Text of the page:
GLOBAL STAGE WAITS FOR COSAFA UNDER-17 CHAMPIONSHIP TEAMS

The ultimate goal for the 12 teams competing at the 2018 COSAFA Under-17 Championships in Mauritius from July 19-29 is to reach the FIFA Under-17 World Cup finals in Peru next year.

That journey starts this month, with extra significance added to the regional title as it acts as the first few rungs on the ladder to the global showpiece event.

But there plenty of hurdles in the way to achieving that success, with only two southern African nations having appeared at the World Cup in the past � Malawi (2009) and South Africa (2015). That shows the tough road to the finals and it will be another tough ride this year if a team from the region is to make it.

It starts with the COSAFA Under-17 Championships this month, where the winner will qualify for the African Under-17 Championships that are to take place in Tanzania from May 12-26 next year.

The Confederation of African Football (CAF) has changed the qualification criteria for this tournament, making the regional competitions, if they are held, the entry for the teams. It means that there can only be one side from the COSAFA region present, and that team will become known in Mauritius.

Eight sides will then contest the continental finals in Tanzania, split into two groups of four sides.

The field also comprises of hosts Tanzania as well as another side from East Africa, one team from North Africa, one from Central Africa and three slots allocated to West Africa.

The top two sides in each pool will qualify for the semifinals and all will take their place at the World Cup in South America that will be staged from October 5-27, 2019. An illustration of just how hard it will be to make it to Peru comes the record of, particularly, West African teams on the global stage.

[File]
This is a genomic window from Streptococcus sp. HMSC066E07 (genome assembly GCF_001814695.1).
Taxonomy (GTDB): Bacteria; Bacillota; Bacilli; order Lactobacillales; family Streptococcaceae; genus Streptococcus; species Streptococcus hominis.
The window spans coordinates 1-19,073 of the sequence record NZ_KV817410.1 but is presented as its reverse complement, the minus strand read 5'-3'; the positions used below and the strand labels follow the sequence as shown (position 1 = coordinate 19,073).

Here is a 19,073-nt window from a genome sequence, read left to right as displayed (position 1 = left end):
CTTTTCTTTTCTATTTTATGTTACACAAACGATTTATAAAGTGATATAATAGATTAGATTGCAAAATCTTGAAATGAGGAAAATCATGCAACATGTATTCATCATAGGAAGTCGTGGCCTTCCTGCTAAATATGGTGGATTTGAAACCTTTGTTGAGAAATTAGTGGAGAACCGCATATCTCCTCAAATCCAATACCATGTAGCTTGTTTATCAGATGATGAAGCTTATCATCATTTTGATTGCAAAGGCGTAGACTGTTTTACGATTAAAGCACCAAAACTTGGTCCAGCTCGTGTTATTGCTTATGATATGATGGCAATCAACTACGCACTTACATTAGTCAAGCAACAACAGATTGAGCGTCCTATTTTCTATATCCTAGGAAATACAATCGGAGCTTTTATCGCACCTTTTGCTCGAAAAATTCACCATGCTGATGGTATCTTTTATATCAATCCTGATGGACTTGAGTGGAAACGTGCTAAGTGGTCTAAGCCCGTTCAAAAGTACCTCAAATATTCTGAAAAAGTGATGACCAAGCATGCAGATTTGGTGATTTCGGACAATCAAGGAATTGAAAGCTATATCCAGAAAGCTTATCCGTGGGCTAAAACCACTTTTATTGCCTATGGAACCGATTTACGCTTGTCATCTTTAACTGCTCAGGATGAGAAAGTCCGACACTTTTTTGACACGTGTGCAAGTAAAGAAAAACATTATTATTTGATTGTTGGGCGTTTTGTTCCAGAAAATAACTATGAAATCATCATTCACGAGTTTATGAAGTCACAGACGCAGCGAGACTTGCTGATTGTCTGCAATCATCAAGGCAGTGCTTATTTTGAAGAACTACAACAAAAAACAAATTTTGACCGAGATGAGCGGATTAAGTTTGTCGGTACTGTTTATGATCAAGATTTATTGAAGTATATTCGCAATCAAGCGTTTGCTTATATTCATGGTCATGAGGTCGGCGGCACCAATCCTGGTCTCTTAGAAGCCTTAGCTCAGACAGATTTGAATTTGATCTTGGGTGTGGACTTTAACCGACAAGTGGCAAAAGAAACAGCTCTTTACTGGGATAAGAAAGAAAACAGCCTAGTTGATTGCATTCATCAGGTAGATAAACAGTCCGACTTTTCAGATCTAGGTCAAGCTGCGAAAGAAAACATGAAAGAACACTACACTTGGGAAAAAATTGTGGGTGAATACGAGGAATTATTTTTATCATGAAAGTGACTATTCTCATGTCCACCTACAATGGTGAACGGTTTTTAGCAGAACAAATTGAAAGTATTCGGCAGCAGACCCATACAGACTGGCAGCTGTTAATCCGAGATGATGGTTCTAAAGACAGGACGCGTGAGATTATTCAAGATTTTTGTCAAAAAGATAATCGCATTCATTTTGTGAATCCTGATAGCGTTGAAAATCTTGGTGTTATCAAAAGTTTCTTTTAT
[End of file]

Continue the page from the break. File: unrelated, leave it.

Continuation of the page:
Nigeria have won the competition five times, the last in 2015, while Ghana are also two-time champions, though their previous success came all the way back in 1995. Mali, Ivory Coast, Guinea and Burkina Faso have all been semifinalists in the World Cup in the past.

With West Africa such a powerhouse at this level, it makes it extremely hard for other teams from the continent to qualify for the World Cup, though the regional nature of the qualification campaign now means they will be limited to three of the four qualification places at best.

Africa has produced seven winners in the past, three more than the next best-performing continent, Europe, while South America has had just three wins since the tournament was first played in 1985.

England are the current holders after they beat Spain 5-2 in the final of the 2017 tournament that was played in India, while Mali were the best performing African side as they finished fourth after losing the bronze medal match 2-0 to Brazil.

Source: Confederation Africaine de Football

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